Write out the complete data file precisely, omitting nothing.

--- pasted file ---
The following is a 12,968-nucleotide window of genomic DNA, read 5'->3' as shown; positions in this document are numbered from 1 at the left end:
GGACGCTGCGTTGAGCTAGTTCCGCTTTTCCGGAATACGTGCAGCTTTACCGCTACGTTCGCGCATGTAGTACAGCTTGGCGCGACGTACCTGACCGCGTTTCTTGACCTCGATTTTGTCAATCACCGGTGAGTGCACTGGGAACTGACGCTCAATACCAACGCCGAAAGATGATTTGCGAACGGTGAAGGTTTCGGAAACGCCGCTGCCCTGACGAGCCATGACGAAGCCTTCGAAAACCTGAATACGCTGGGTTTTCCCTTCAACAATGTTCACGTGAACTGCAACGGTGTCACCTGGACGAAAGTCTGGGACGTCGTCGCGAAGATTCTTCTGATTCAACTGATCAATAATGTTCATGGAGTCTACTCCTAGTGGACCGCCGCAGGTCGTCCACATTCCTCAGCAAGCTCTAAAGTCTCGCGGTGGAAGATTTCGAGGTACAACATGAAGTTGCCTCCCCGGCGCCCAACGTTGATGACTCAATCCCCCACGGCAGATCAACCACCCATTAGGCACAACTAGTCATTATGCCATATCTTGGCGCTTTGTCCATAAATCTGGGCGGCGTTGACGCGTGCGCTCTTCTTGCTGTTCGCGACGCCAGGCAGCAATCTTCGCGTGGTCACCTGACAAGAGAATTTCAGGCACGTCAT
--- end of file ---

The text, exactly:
The following is a 12,968-nucleotide window of genomic DNA, read 5'->3' as shown; positions in this document are numbered from 1 at the left end:
GGACGCTGCGTTGAGCTAGTTCCGCTTTTCCGGAATACGTGCAGCTTTACCGCTACGTTCGCGCATGTAGTACAGCTTGGCGCGACGTACCTGACCGCGTTTCTTGACCTCGATTTTGTCAATCACCGGTGAGTGCACTGGGAACTGACGCTCAATACCAACGCCGAAAGATGATTTGCGAACGGTGAAGGTTTCGGAAACGCCGCTGCCCTGACGAGCCATGACGAAGCCTTCGAAAACCTGAATACGCTGGGTTTTCCCTTCAACAATGTTCACGTGAACTGCAACGGTGTCACCTGGACGAAAGTCTGGGACGTCGTCGCGAAGATTCTTCTGATTCAACTGATCAATAATGTTCATGGAGTCTACTCCTAGTGGACCGCCGCAGGTCGTCCACATTCCTCAGCAAGCTCTAAAGTCTCGCGGTGGAAGATTTCGAGGTACAACATGAAGTTGCCTCCCCGGCGCCCAACGTTGATGACTCAATCCCCCACGGCAGATCAACCACCCATTAGGCACAACTAGTCATTATGCCATATCTTGGCGCTTTGTCCATAAATCTGGGCGGCGTTGACGCGTGCGCTCTTCTTGCTGTTCGCGACGCCAGGCAGCAATCTTCGCGTGGTCACCTGACAAGAGAATTTCAGGCACGTCAT